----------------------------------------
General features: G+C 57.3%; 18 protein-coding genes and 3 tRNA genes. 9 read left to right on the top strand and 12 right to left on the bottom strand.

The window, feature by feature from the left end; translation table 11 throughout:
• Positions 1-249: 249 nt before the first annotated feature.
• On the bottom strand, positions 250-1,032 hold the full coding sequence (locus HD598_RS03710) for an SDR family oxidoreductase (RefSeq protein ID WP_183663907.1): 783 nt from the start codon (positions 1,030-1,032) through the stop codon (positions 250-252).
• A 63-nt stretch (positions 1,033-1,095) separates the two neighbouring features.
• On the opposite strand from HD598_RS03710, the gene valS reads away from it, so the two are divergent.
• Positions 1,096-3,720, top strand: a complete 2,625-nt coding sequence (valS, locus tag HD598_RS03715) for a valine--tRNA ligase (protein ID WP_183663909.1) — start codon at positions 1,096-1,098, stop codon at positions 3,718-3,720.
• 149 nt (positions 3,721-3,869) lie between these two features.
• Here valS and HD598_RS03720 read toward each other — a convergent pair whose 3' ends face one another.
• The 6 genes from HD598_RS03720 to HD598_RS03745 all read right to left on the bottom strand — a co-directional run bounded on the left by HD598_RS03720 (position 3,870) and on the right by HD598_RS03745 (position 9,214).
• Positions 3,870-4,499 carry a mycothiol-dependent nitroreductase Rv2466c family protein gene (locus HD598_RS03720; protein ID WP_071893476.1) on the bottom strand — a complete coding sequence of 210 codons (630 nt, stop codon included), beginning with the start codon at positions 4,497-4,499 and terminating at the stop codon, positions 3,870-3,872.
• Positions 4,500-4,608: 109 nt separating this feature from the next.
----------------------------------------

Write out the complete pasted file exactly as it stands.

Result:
General features: G+C 57.3%; 18 protein-coding genes and 3 tRNA genes. 9 read left to right on the top strand and 12 right to left on the bottom strand.

The window, feature by feature from the left end; translation table 11 throughout:
• Positions 1-249: 249 nt before the first annotated feature.
• On the bottom strand, positions 250-1,032 hold the full coding sequence (locus HD598_RS03710) for an SDR family oxidoreductase (RefSeq protein ID WP_183663907.1): 783 nt from the start codon (positions 1,030-1,032) through the stop codon (positions 250-252).
• A 63-nt stretch (positions 1,033-1,095) separates the two neighbouring features.
• On the opposite strand from HD598_RS03710, the gene valS reads away from it, so the two are divergent.
• Positions 1,096-3,720, top strand: a complete 2,625-nt coding sequence (valS, locus tag HD598_RS03715) for a valine--tRNA ligase (protein ID WP_183663909.1) — start codon at positions 1,096-1,098, stop codon at positions 3,718-3,720.
• 149 nt (positions 3,721-3,869) lie between these two features.
• Here valS and HD598_RS03720 read toward each other — a convergent pair whose 3' ends face one another.
• The 6 genes from HD598_RS03720 to HD598_RS03745 all read right to left on the bottom strand — a co-directional run bounded on the left by HD598_RS03720 (position 3,870) and on the right by HD598_RS03745 (position 9,214).
• Positions 3,870-4,499 carry a mycothiol-dependent nitroreductase Rv2466c family protein gene (locus HD598_RS03720; protein ID WP_071893476.1) on the bottom strand — a complete coding sequence of 210 codons (630 nt, stop codon included), beginning with the start codon at positions 4,497-4,499 and terminating at the stop codon, positions 3,870-3,872.
• Positions 4,500-4,608: 109 nt separating this feature from the next.